Wednesday, December 16, 2015

The Advanced Hydrologic Prediction Service for Chehalis Washington

A great example of where flood inundation maps and accessible flood warning systems can help a community prepare for floods.


Contact:               Brent Bower                                                                      FOR IMMEDIATE RELEASE 
206-526-6095 x228                                                           December 15, 2015
Flood Inundation Maps to Enhance Flood Forecasts for the Chehalis River

People living along the Chehalis River have a new tool from the National Weather Service to help them understand their risk during floods. A large section of the river is now depicted on flood maps that show people where the water will flow and what it will look like in their community when the river crests beyond its banks. The new flood inundation maps will also help local officials reduce flood impacts to communities by giving them more advanced information for planning.

Monday, December 14, 2015

HEC-RAS 5.0 versus TUFLOW versus MIKE21 – HEC’s official response

In case you haven’t seen it, there has been a very popular LinkedIn discussion on the Hydraulic/Hydrologic Modeler’s Forum debating the advantages, disadvantages, and merits of HEC-RAS 5.0, TUFLOW, and DHI’s MIKE21.  There was a lot of great information (and some misinformation) and insight provided in that thread.  It is well worth the read.  Some of the misinformation was directed at the beta version of HEC-RAS Version 5.0.  Enough that HEC decided to publish a response to clear up any confusion.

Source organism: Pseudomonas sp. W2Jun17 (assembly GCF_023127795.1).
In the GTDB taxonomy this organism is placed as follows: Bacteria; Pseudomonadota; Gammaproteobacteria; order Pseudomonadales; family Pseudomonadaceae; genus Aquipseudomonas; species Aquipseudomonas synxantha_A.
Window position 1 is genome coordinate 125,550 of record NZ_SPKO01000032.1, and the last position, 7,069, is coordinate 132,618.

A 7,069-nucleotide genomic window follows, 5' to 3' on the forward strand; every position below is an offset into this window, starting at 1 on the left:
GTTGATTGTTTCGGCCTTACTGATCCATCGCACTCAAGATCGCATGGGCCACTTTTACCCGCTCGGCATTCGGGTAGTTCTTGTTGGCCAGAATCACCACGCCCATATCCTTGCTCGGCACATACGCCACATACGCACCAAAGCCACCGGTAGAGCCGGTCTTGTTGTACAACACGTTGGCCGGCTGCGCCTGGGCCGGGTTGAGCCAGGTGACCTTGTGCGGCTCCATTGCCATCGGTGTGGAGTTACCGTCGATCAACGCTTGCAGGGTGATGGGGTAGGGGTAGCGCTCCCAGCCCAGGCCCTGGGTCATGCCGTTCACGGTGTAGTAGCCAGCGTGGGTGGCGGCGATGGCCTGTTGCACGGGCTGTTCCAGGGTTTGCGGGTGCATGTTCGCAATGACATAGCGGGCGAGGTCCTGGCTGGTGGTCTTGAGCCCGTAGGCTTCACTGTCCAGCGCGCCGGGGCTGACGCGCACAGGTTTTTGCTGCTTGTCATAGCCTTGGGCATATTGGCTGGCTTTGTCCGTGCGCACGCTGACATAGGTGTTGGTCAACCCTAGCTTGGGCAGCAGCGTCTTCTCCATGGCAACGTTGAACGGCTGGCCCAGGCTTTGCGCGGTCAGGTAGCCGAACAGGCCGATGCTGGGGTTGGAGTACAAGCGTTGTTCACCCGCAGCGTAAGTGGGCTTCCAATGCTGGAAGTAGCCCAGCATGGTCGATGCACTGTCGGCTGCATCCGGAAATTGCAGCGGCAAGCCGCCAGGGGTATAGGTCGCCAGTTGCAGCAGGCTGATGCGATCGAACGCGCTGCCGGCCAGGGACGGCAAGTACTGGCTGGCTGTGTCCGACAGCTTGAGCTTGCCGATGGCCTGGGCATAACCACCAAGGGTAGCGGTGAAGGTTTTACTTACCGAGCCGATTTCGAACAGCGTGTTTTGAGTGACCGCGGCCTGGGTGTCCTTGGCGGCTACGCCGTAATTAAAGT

At play is a result of HEC-RAS’s 2D solution scheme using the full shallow water equation where for highly dynamic events where flows severely contract, using too small of a time step could lead to a divergence from the true solution, rather than a convergence.  This is not an issue when a computation interval is selected within the guidance presented by HEC in their user’s manual.  While HEC disagrees that this is a necessarily a “problem” with its software, as some on the discussion claim,  HEC has elected to make this a non-issue by “improving the portion of the full shallow water equation formulation, such that user’s will be able to use very small time steps without the results changing significantly.”   I’ve included HEC’s response, written by Gary W. Brunner, to the LinkedIn discussion below, but I highly recommend you read the LinkedIn discussion first by clicking here
I’m posting this not just to allow HEC to reach a larger audience with their rebuttal, but also because there is a LOT of great information in this document about how HEC-RAS 2D works and how we, as HEC-RAS 2D modelers should use it.  Please enjoy!  A downloadable pdf is available here.
The following text is copyrighted by the Hydrologic Engineering Center and Gary W. Brunner:

Tuesday, December 8, 2015

Pressure and Weir Flow

Here’s a video of pressure and weir flow yesterday at a bridge near my house.  This was brought on by some very intense rainfall over a short period of time.  What do you think the weir coefficient would be?

‘Tis the season in many parts of the world for heavy rains and high water.  This is a good reminder to always try to get out and view your rivers and streams when they are flooding.  There is nothing like a first-hand view of a flood to understand how water interacts around our infrastructure.  This is invaluable information for setting up and calibrating your HEC-RAS models.